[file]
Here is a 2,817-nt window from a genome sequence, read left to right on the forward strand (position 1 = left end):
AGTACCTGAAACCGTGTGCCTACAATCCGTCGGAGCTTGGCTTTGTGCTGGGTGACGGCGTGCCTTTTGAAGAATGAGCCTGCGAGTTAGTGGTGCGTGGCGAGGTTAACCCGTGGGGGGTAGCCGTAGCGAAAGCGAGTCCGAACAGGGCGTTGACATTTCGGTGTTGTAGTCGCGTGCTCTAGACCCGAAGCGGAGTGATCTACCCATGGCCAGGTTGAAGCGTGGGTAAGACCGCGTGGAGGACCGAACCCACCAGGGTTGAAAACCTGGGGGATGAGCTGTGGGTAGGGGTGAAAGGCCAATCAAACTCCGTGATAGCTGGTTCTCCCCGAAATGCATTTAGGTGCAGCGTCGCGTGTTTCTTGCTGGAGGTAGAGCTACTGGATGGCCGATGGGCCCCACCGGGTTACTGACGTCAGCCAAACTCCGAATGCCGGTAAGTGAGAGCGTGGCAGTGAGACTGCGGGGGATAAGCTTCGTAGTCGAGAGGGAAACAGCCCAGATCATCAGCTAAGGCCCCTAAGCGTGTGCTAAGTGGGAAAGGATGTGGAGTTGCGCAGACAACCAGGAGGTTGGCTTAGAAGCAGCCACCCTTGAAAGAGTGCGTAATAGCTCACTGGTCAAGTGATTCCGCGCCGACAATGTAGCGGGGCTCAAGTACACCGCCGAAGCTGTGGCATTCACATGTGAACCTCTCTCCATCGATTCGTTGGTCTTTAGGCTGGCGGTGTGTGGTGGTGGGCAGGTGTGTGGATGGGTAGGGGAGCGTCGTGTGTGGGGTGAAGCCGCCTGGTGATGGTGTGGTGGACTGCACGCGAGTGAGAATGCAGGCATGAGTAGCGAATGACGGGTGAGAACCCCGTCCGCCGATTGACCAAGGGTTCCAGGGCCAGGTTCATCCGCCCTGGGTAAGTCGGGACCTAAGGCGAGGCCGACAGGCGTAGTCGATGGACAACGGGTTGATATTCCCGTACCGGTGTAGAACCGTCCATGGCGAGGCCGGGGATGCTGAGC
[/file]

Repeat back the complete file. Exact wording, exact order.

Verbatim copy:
Here is a 2,817-nt window from a genome sequence, read left to right on the forward strand (position 1 = left end):
AGTACCTGAAACCGTGTGCCTACAATCCGTCGGAGCTTGGCTTTGTGCTGGGTGACGGCGTGCCTTTTGAAGAATGAGCCTGCGAGTTAGTGGTGCGTGGCGAGGTTAACCCGTGGGGGGTAGCCGTAGCGAAAGCGAGTCCGAACAGGGCGTTGACATTTCGGTGTTGTAGTCGCGTGCTCTAGACCCGAAGCGGAGTGATCTACCCATGGCCAGGTTGAAGCGTGGGTAAGACCGCGTGGAGGACCGAACCCACCAGGGTTGAAAACCTGGGGGATGAGCTGTGGGTAGGGGTGAAAGGCCAATCAAACTCCGTGATAGCTGGTTCTCCCCGAAATGCATTTAGGTGCAGCGTCGCGTGTTTCTTGCTGGAGGTAGAGCTACTGGATGGCCGATGGGCCCCACCGGGTTACTGACGTCAGCCAAACTCCGAATGCCGGTAAGTGAGAGCGTGGCAGTGAGACTGCGGGGGATAAGCTTCGTAGTCGAGAGGGAAACAGCCCAGATCATCAGCTAAGGCCCCTAAGCGTGTGCTAAGTGGGAAAGGATGTGGAGTTGCGCAGACAACCAGGAGGTTGGCTTAGAAGCAGCCACCCTTGAAAGAGTGCGTAATAGCTCACTGGTCAAGTGATTCCGCGCCGACAATGTAGCGGGGCTCAAGTACACCGCCGAAGCTGTGGCATTCACATGTGAACCTCTCTCCATCGATTCGTTGGTCTTTAGGCTGGCGGTGTGTGGTGGTGGGCAGGTGTGTGGATGGGTAGGGGAGCGTCGTGTGTGGGGTGAAGCCGCCTGGTGATGGTGTGGTGGACTGCACGCGAGTGAGAATGCAGGCATGAGTAGCGAATGACGGGTGAGAACCCCGTCCGCCGATTGACCAAGGGTTCCAGGGCCAGGTTCATCCGCCCTGGGTAAGTCGGGACCTAAGGCGAGGCCGACAGGCGTAGTCGATGGACAACGGGTTGATATTCCCGTACCGGTGTAGAACCGTCCATGGCGAGGCCGGGGATGCTGAGC